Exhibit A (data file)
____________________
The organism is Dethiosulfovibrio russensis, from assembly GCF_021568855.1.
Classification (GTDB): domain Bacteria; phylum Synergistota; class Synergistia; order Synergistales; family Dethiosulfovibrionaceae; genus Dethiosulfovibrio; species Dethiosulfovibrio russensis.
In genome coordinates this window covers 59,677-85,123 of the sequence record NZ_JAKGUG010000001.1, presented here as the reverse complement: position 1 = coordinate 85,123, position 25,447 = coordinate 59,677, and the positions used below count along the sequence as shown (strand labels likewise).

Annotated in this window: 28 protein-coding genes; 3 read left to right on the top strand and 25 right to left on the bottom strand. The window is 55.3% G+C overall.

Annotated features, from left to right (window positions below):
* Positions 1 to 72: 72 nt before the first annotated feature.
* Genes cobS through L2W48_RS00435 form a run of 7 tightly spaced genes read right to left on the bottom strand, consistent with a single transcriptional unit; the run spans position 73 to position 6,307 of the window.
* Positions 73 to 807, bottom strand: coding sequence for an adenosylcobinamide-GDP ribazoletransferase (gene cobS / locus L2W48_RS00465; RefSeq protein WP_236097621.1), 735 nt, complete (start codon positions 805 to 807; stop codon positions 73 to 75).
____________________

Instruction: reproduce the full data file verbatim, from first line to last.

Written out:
The organism is Dethiosulfovibrio russensis, from assembly GCF_021568855.1.
Classification (GTDB): domain Bacteria; phylum Synergistota; class Synergistia; order Synergistales; family Dethiosulfovibrionaceae; genus Dethiosulfovibrio; species Dethiosulfovibrio russensis.
In genome coordinates this window covers 59,677-85,123 of the sequence record NZ_JAKGUG010000001.1, presented here as the reverse complement: position 1 = coordinate 85,123, position 25,447 = coordinate 59,677, and the positions used below count along the sequence as shown (strand labels likewise).

Annotated in this window: 28 protein-coding genes; 3 read left to right on the top strand and 25 right to left on the bottom strand. The window is 55.3% G+C overall.

Annotated features, from left to right (window positions below):
* Positions 1 to 72: 72 nt before the first annotated feature.
* Genes cobS through L2W48_RS00435 form a run of 7 tightly spaced genes read right to left on the bottom strand, consistent with a single transcriptional unit; the run spans position 73 to position 6,307 of the window.
* Positions 73 to 807, bottom strand: coding sequence for an adenosylcobinamide-GDP ribazoletransferase (gene cobS / locus L2W48_RS00465; RefSeq protein WP_236097621.1), 735 nt, complete (start codon positions 805 to 807; stop codon positions 73 to 75).